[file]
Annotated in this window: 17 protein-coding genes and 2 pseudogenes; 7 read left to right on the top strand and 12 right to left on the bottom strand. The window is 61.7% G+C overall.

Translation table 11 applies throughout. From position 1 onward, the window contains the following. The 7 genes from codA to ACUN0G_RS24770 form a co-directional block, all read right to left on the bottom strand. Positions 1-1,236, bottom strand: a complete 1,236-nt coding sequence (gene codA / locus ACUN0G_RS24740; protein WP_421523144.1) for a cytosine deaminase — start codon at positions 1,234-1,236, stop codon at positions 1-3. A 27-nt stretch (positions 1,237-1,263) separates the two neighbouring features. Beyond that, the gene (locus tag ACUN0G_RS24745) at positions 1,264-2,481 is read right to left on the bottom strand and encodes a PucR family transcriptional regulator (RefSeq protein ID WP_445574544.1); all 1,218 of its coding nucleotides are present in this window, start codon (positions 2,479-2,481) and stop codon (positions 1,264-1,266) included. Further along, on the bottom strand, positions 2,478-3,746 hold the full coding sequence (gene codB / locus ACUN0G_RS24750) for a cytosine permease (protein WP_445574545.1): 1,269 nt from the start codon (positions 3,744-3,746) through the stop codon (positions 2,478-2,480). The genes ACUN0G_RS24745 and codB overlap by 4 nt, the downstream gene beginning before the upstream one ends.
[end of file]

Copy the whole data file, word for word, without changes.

Annotated in this window: 17 protein-coding genes and 2 pseudogenes; 7 read left to right on the top strand and 12 right to left on the bottom strand. The window is 61.7% G+C overall.

Translation table 11 applies throughout. From position 1 onward, the window contains the following. The 7 genes from codA to ACUN0G_RS24770 form a co-directional block, all read right to left on the bottom strand. Positions 1-1,236, bottom strand: a complete 1,236-nt coding sequence (gene codA / locus ACUN0G_RS24740; protein WP_421523144.1) for a cytosine deaminase — start codon at positions 1,234-1,236, stop codon at positions 1-3. A 27-nt stretch (positions 1,237-1,263) separates the two neighbouring features. Beyond that, the gene (locus tag ACUN0G_RS24745) at positions 1,264-2,481 is read right to left on the bottom strand and encodes a PucR family transcriptional regulator (RefSeq protein ID WP_445574544.1); all 1,218 of its coding nucleotides are present in this window, start codon (positions 2,479-2,481) and stop codon (positions 1,264-1,266) included. Further along, on the bottom strand, positions 2,478-3,746 hold the full coding sequence (gene codB / locus ACUN0G_RS24750) for a cytosine permease (protein WP_445574545.1): 1,269 nt from the start codon (positions 3,744-3,746) through the stop codon (positions 2,478-2,480). The genes ACUN0G_RS24745 and codB overlap by 4 nt, the downstream gene beginning before the upstream one ends.